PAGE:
Dead Stars Face to Face Book Discussion Details:
- Date: February 24, 2013
- Place: Q Bistro, Ortigas Center, Pasig City
- Time: 4 PM to 8 PM
- Discussion Leader: Tina
- Attendees: Me, Aaron, Aenna, Alexa, Alona, Beejay, Bennard, Berna, Biena, Cary, Clai, Celina, Chika, Ella, Ingrid, JL, Maria, Patrick, Ranee, Reev, Rhena, Ruby, Sheryl, Sophie, Toni, Veronica, Wilfred
- Food I Ate: Spaghetti with meatballs, chocolate milkshake, Ferrero Rochers (from Beejay), beer
- Post-discussion Activity: Speed dating with the members, love letter reading by four selected members, 18 blue gifts for Alexa the debutante
- After the Book Discussion: Ate dinner at Gerry’s Grill – Metrowalk
- Other Nominated Books: Fairy Tale Fail by Mina V. Esguerra, From This Day Forward by Marla Miniano
Thoughts from the Members:
But maybe, we have to stop loving with eyes wide shut. Before it’s too late, we have to wake up and face reality. Because this love may be classified as an abstract noun, it is all the more an emotion, and the greatest task bestowed upon us, lovers, is to be able to decipher if the feeling is real or just a by product of our ‘dreams’.
A typical MMK story.
Filled with deep, big, at times unnecessary, English words, I cannot help but feel that too much effort has been put in making use of every English word that the author has learned. Still, putting into context that this story was written at a time when Filipinos have started to learn the American language, the adeptness of the author in applying what she has learned is at least worthy of appreciation. Of course, literary styles have evolved since then and the verbose style in Dead Stars might not be that attractive anymore to contemporary readers.
The fancy words, the flowery expressions, they infuriated me. I cannot believe that a fellow Filipino wrote Dead Stars. Not because I did not think we are that talented (because we are), but because this short story was claimed to have given birth to modern Philippine writing and yet, it did nothing, nothing to make itself accessible to Filipinos that can barely read/speak the English language. Why? The rhetorical words composing such elaborate sentences strucked me as a forceful effort to unconciously make itself known that the writer can speak/write in English!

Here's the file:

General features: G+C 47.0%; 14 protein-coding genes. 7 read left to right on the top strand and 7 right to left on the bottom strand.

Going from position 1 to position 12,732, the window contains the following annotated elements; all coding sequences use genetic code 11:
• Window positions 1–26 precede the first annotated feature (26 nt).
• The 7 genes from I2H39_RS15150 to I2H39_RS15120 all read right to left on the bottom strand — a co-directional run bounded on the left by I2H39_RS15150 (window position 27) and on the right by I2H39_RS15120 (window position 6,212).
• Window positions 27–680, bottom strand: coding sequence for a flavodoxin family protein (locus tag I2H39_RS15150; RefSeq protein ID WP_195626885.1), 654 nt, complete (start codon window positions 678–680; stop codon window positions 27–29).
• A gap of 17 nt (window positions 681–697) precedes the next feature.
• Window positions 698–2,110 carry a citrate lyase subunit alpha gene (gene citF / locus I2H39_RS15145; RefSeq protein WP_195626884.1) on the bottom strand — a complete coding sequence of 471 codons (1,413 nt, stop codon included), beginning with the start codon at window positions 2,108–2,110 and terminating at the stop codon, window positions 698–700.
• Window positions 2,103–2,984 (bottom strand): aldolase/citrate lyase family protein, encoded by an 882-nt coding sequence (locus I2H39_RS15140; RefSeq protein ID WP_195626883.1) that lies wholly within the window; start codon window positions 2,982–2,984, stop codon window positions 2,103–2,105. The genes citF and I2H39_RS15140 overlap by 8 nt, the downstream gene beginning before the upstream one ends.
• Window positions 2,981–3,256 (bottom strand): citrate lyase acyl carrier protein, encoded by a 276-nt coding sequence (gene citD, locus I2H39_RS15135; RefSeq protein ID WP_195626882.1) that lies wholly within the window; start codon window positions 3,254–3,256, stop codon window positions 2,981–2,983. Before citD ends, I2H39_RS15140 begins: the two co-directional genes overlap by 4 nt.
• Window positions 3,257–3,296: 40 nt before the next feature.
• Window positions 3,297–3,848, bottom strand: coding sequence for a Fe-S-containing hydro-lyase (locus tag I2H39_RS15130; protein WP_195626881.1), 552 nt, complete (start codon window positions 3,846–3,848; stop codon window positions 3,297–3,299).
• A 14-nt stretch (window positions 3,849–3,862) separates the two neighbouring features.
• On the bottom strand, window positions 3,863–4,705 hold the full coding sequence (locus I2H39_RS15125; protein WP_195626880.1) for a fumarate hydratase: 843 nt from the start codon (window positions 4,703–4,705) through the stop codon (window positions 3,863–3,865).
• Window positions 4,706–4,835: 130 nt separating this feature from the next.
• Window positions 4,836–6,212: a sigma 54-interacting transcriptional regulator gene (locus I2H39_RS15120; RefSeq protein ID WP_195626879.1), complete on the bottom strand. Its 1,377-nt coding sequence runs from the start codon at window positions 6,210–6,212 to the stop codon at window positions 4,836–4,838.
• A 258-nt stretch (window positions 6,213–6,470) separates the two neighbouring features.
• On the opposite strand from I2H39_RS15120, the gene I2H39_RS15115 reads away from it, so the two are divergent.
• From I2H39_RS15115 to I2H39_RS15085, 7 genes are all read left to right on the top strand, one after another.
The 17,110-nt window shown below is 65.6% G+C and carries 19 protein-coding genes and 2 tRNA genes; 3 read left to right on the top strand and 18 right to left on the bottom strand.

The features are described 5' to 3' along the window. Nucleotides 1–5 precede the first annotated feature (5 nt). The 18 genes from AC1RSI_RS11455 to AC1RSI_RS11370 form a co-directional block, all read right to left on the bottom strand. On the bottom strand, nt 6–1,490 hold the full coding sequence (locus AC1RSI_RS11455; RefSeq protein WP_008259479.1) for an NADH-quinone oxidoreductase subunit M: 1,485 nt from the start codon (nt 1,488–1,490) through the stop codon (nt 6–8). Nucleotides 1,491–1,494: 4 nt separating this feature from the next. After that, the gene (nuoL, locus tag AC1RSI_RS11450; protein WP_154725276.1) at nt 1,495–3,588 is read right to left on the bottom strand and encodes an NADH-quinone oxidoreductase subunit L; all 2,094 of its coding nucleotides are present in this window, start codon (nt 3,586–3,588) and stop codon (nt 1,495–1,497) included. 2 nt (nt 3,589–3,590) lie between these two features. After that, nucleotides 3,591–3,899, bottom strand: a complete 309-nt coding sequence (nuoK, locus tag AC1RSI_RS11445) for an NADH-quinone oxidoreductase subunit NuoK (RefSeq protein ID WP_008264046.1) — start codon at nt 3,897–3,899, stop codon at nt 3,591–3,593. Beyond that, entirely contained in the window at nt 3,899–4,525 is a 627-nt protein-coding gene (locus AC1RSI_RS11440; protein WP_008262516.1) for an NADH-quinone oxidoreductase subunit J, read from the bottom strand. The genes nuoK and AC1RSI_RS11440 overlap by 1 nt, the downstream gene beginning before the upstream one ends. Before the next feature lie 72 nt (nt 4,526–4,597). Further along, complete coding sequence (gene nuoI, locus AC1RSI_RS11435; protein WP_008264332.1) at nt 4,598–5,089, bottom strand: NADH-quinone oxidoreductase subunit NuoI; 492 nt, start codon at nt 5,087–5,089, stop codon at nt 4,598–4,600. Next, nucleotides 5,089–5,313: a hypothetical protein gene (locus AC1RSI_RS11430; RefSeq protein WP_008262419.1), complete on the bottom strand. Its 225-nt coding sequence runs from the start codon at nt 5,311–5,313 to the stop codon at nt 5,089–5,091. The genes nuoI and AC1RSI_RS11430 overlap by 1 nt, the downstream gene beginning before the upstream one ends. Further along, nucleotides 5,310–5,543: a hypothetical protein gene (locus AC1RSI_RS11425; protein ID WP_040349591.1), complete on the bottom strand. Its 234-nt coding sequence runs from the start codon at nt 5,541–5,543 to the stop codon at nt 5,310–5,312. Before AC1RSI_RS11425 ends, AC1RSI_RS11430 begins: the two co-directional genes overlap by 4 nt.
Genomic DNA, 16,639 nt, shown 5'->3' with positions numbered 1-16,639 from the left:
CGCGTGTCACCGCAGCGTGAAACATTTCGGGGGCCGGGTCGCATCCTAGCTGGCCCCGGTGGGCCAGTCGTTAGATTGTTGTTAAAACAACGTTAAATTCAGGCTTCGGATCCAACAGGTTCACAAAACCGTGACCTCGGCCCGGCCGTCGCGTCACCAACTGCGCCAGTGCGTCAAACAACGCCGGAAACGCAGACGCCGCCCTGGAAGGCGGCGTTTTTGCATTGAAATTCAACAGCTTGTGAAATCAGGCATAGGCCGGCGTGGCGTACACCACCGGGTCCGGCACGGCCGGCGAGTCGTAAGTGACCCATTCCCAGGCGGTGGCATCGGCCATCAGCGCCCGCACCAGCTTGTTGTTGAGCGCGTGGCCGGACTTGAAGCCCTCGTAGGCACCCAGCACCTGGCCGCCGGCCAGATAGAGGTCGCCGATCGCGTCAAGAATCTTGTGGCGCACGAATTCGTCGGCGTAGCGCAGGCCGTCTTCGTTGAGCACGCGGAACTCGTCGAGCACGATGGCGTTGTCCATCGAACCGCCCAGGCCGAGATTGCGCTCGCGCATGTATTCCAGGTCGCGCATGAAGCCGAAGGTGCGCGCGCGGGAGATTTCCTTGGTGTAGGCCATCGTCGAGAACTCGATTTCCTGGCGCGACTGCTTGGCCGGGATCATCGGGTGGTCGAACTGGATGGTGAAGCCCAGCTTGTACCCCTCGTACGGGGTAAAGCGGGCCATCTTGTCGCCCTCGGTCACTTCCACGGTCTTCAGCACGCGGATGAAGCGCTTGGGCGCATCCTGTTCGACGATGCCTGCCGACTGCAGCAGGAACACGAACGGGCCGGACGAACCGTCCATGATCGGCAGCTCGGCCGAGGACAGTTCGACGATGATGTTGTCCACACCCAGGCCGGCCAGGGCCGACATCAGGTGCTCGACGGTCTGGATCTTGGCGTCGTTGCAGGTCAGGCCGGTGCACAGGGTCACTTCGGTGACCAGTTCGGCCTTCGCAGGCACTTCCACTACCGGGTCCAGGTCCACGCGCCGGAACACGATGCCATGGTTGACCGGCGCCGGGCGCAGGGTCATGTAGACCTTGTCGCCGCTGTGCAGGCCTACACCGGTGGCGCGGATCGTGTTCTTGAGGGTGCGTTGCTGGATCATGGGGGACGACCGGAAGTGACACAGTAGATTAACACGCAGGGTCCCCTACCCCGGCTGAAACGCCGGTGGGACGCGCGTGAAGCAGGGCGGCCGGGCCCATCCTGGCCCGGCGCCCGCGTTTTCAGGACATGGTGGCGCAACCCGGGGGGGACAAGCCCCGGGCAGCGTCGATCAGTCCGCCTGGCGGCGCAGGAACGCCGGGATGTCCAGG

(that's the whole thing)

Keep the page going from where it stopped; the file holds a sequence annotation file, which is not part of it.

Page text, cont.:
Perhaps, Alfredo loved Julia at that time, when they met. Perhaps, if they were living in our present time, where engagements are called off left and right (and some, even on the very day of the wedding itself) and society no longer has any bearing on life-altering, personal decisions, they could have stood a chance at a better ending than that. Perhaps if Alfredo were man enough to acknowledge his feelings for Julia, and did something about it, without fear of repercussion from their families and the society in general, then Julia would not have been a “dead star,” and he would have been happy.
I did not much like the story because of Alfredo’s unfaithfulness. What does he want, a reserve or back up? Oh please. If he truly loves a girl, he wouldn’t hesitate a bit (well, just my opinion).
This is a story of eloquence. Its worth is not only in its story because the story is simple- a love triangle. Paz Benitez made it such that words rolled in my tongue. It was almost like poetry but with more narrative prose. And knowing she made this in that time where women are trying to find their niche in society makes it more wonderful. I guess, the year 1925 is really beautiful.
Benitez is a master poet. She throws in a thesaurus of adjectives into her prose and they fall perfectly on top of each other, allowing the narrative to flow forward. The exchanges were unnatural but I didn’t care. :) The plot is believable. Fact that the author was able to tell the story from a man’s perspective is commendable.
My write-up here.
Photos courtesy of Reev.